San Francisco is a libertine city.
When we first moved here in 2008, we went to the Up Your Alley street fair (the whole weekend is usually called “Dore Alley” weekend or just “Dore”). The street fair is a smaller, more local version of the notorious Folsom Street Fair. Several thousand of the city’s kinksters and curious come out to celebrate, see and be seen, ad do whatever they want, with whomever they want, as much as they want. If something turns you on, you’ll find others ready and waiting to assist.
So that first year, Ron and I mostly just huddled together in the chilly wind in our hoodies, people watching. Some photographer took our photo and we’d later realize it was because we were literally right under the street sign that is the intersection of Dore and Folsom, and the center of the fair. Gradually we got less intimidated by the leather men since we realized that they’re mostly just good time gals. And let’s be honest, the bears and the leather guys at the bars and events always have the most fun. Fetish people are always polite to a fault and very welcoming!
And so this year we plunged into the weekend with maximum vivacity.
Bay of Pigs at The Factory, produced by Folsom Street Events, with DJs Phil Grasso and Wayne G
Saturday night we went to the most cleverly (and tastelessly) named dance event — Bay of Pigs — celebrating it’s tenth anniversary. Several thousand sweaty virile men packed into The Factory space at 525 Harrison. We keep hearing the venue is going to be torn down for condos, but once again, here we are. Overseeing the production was producer Jenn Stokes with Andrew Caldwell.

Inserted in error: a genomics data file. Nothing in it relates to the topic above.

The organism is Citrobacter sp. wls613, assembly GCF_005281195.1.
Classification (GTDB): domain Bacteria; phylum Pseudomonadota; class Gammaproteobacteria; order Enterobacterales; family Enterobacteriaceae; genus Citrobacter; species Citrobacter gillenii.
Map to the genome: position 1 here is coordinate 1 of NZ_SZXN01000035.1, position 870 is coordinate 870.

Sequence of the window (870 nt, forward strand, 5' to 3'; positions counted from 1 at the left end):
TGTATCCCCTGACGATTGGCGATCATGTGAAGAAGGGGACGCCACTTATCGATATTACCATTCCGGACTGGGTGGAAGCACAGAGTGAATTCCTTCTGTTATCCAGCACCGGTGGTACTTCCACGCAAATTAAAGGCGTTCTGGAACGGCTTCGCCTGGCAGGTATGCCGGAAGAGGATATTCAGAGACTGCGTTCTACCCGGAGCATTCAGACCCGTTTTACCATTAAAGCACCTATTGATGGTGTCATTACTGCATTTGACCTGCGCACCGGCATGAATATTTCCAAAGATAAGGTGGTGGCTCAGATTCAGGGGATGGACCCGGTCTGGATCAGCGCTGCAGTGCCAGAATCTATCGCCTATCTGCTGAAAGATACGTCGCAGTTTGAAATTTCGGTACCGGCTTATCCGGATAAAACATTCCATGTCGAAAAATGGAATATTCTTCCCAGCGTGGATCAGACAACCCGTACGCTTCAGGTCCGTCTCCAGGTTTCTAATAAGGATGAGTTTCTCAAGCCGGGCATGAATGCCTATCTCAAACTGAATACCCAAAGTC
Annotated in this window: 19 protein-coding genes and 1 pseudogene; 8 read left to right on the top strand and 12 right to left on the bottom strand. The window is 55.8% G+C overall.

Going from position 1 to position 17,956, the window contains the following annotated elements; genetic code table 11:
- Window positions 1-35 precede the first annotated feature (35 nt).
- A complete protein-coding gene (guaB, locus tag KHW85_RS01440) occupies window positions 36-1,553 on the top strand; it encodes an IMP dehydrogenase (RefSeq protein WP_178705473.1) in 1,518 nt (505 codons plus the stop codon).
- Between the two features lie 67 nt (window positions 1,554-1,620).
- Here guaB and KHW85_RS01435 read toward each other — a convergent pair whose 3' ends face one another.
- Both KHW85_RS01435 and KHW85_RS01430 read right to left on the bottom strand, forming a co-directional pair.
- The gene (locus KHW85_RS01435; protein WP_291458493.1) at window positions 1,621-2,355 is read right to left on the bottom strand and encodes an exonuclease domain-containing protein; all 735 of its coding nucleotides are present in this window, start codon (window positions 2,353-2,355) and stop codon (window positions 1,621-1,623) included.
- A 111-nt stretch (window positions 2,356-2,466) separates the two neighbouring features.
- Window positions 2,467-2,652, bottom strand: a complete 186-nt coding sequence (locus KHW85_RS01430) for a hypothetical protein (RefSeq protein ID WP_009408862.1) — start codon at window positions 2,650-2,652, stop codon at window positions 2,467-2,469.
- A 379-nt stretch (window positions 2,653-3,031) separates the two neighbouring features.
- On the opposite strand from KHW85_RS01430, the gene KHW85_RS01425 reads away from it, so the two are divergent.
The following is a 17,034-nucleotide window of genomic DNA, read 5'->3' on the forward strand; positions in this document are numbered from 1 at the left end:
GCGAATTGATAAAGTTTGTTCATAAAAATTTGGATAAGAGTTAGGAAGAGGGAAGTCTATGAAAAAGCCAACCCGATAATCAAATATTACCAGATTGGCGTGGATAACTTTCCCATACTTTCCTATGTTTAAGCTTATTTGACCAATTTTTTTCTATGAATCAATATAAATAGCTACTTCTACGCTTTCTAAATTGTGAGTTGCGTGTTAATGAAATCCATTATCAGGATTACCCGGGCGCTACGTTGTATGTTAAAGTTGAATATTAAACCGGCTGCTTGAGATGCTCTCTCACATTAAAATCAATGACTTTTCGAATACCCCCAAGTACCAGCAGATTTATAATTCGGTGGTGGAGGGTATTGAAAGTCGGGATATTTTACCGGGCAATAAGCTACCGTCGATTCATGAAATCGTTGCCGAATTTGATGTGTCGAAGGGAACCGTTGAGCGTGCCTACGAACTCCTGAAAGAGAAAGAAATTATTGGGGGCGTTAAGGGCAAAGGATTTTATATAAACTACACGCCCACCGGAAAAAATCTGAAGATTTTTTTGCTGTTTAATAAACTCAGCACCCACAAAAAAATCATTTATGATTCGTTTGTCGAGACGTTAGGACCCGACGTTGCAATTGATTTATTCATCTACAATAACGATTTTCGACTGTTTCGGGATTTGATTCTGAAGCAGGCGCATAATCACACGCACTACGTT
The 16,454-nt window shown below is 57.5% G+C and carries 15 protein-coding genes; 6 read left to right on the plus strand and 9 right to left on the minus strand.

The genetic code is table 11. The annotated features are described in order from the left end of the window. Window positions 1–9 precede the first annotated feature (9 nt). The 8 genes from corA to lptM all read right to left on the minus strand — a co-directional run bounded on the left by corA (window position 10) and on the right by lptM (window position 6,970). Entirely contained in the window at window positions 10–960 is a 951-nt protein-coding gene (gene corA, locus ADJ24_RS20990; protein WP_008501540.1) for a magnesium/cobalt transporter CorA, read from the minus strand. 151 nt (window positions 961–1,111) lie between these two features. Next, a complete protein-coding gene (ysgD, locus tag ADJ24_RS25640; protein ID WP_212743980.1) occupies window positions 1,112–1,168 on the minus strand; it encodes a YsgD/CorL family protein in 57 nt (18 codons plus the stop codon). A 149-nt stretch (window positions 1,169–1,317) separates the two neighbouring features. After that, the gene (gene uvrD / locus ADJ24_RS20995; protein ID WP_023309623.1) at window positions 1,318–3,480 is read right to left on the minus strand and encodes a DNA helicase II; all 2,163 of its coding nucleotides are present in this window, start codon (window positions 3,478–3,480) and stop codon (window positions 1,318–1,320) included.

In the DJ booth for the night were Phil Grasso and Wayne G. Phil had spun last year’s Bay of Pigs and Wayne G is always wonderful every time we hear him. They started the evening deep and dark, and the music became even more carnal as the night continued. The beats were dense and heavy, vocals were distorted and dragged down a few octaves. The whole place was undulating as the crowd started rutting. The testosterone hung in the air so thick you could cut it with a knife.
In charge of the visuals for the evening, it was great to see the familiar face of William Ducati Brown. He kept us plied with a custom-designed kaleidoscope of saturated colors that kept the space elastic and ever-shifting. Video projections from Visuals by 3 ranged from the playful to the obscene. Especially entrancing was a blue laser shooting from the side of the main dance floor that was like looking into a portal from Poltergeist. Ron was transfixed.
The assembled attendees were decked out in what I like to call fuckbot couture. (Un)dressed to the nines and stepping out in slutty style (I usually describe these events as a gay leather prom). Influences from all the major schools of fetish were active: BDSM, pup play, leather, rubber, genderplay, collared boys, sports/jock gear, and all the rest. A platoon of gogo boys — courtesy of Elements Eclipse — bounced on platforms, the stage, and balcony throughout the night with someone for everyone to objectify. And of course for the ultra-lusty, the demo and playspace was fully outfitted and populated for the evening with a line going down the hallway. These girls just wanna have fun.
We stayed until close at 4am and the coat check line, though long, moved at a fast clip. We came home and crashed. Got up and went to the fair for a bit.
Up Your Alley Street Fair produced by Folsom Street Events
The highlight of the fair was a submissive with a Donald Trump mask, a tutu, and a ball-gag being beaten and flogged by his master.
Who after the DNC last week, probably should have been wearing a Hillary mask. There was also a public shaming a la Game of Thrones with a ringing bell and the crowd chanting “SHAME!” as the ostracized walked the path.